Art|Basel Miami Beach / Atelier Caracas
The duo launch a new series of chairs – ready for chance encounters and accessible for young collectors.
Radical Semantics at ‘Untitled Art’, Art Basel Miami Beach
November 30th – December 4th, 2021
SIX YEARS AGO, Atelier Caracas founders Rodrigo Armas and Julio Kowalenko had set up an architecture studio with an MDF table and two computers at Armas’s family restaurant. Besides a pile of business cards and a client that later fell through, they barely had a business plan. Currently, the duo oversees a team of five at their garden-view studio overlooking mount Pico Naiguatá just outside of Caracas.
Armas and Kowalenko have since designed a school, a rehabilitation centre and a spa in locations across Venezuela, and last year they decided to dip their toes into industrial design with the furniture line, ‘Gardenia’. In this year’s ‘Untitled Art’ fair during Art Basel Miami Beach, they are collaborating with Miami’s own Studio Boheme to unveil a set of nine chairs, titled ‘Radical Semantics’, at Hayworth Co’s booth.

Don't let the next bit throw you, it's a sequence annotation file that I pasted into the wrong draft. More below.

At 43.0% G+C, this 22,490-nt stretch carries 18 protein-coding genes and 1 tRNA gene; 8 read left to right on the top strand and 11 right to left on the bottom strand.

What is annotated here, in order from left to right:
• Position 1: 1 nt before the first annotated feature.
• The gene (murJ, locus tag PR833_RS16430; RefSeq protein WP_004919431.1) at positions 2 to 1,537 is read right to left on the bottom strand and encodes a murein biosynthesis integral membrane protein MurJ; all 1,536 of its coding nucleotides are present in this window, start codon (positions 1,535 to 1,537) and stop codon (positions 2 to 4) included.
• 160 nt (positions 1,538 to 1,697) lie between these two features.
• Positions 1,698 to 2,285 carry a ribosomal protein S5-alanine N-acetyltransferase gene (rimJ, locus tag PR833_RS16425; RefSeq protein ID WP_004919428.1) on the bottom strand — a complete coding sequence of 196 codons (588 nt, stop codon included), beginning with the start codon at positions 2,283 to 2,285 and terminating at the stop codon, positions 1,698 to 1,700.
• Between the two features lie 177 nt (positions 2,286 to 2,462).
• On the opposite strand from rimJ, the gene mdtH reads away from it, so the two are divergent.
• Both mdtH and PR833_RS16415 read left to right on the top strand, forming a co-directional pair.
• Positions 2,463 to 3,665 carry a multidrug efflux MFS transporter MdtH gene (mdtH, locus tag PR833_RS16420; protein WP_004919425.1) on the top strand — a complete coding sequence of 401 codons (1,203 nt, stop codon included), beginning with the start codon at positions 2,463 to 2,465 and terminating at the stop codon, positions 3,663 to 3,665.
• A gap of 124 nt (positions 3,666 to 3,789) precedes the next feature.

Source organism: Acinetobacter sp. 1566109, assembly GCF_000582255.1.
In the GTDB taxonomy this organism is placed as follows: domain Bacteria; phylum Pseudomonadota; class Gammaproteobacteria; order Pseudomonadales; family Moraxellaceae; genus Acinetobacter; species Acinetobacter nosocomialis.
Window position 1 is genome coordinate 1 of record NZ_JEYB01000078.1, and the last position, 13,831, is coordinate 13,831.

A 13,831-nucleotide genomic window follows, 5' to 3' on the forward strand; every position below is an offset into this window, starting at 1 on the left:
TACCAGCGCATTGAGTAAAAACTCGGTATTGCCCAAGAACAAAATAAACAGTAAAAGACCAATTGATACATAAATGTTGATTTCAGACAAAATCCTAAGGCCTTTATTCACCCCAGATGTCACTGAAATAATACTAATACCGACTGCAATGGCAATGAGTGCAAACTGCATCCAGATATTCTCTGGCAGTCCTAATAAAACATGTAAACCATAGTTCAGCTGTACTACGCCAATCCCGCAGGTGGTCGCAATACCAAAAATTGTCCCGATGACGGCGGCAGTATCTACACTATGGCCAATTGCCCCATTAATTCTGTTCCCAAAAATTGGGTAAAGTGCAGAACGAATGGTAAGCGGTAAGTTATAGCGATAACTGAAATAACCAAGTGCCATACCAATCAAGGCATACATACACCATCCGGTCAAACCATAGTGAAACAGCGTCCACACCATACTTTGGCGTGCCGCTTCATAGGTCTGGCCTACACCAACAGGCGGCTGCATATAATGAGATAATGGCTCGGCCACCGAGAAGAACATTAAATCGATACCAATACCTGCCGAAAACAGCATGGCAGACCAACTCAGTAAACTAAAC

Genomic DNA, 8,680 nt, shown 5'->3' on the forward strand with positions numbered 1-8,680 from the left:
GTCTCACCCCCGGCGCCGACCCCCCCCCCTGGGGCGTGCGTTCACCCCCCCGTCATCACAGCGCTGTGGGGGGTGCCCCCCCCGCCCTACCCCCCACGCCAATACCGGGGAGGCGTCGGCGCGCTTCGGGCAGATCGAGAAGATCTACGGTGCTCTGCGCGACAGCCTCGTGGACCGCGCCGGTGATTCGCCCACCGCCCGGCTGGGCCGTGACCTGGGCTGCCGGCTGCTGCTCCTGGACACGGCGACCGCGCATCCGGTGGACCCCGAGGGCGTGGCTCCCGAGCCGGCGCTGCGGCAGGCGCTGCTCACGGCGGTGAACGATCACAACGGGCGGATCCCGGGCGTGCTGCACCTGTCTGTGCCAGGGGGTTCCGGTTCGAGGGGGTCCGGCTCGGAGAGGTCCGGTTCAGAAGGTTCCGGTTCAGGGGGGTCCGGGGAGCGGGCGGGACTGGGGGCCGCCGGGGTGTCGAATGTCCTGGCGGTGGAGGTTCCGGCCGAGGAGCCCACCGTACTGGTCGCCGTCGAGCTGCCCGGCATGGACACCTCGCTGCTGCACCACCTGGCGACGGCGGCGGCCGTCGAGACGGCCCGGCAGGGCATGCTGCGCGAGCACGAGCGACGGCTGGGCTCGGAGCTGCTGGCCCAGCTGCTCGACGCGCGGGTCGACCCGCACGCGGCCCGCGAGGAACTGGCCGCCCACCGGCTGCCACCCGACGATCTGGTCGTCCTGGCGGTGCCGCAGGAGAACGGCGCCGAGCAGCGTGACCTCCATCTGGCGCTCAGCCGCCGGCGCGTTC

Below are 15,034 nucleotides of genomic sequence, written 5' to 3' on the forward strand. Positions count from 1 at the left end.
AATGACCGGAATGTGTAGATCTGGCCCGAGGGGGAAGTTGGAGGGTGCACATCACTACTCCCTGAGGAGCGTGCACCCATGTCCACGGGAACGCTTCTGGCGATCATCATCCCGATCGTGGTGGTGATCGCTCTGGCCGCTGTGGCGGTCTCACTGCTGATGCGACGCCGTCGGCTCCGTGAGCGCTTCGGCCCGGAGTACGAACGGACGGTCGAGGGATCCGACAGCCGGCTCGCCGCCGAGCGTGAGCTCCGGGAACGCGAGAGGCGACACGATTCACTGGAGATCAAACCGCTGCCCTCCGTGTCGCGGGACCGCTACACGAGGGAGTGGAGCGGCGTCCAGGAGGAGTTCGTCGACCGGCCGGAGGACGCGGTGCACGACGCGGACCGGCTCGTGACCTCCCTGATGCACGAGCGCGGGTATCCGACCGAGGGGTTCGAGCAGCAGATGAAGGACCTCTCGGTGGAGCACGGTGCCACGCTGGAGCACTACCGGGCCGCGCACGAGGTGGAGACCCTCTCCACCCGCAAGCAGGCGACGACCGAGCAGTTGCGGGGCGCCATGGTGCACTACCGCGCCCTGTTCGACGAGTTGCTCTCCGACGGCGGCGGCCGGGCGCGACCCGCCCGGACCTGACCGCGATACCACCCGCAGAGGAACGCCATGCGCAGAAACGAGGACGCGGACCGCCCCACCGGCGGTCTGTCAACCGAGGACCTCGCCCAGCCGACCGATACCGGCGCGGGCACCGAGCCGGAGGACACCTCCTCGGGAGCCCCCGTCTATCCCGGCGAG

The duo knew each other while studying at the Central University of Venezula, “but only after graduation, we realised that we are very different people who happen to think alike,” Armas tells The Design Edit. They initially launched an Instagram account where they shared architectural drawings, but architecture and design, just like many sectors in Venezuela around 2017, was dormant and most construction projects had been put on hold. Their posts were getting feedback from studios in Europe while their country was in social turmoil. “During a massive intellectual migration, we decided to stay and use this opportunity as a blank canvas to create something new,” Kowalenko adds.
The decision paid off and the duo got a call from a former professor to renovate Colegio Integral El Ávila, a pre-school in Caracas. They called the project ‘Parasite Project’, as they set out to blend the existing architecture with new organisms – meaning their whimsical design touches. Thanks to their innovative solutions across the school, such as a multipurpose cafeteria, and a quirky use of the colour yellow in contrast to the dominant mute tones, the project received industry attention and global press.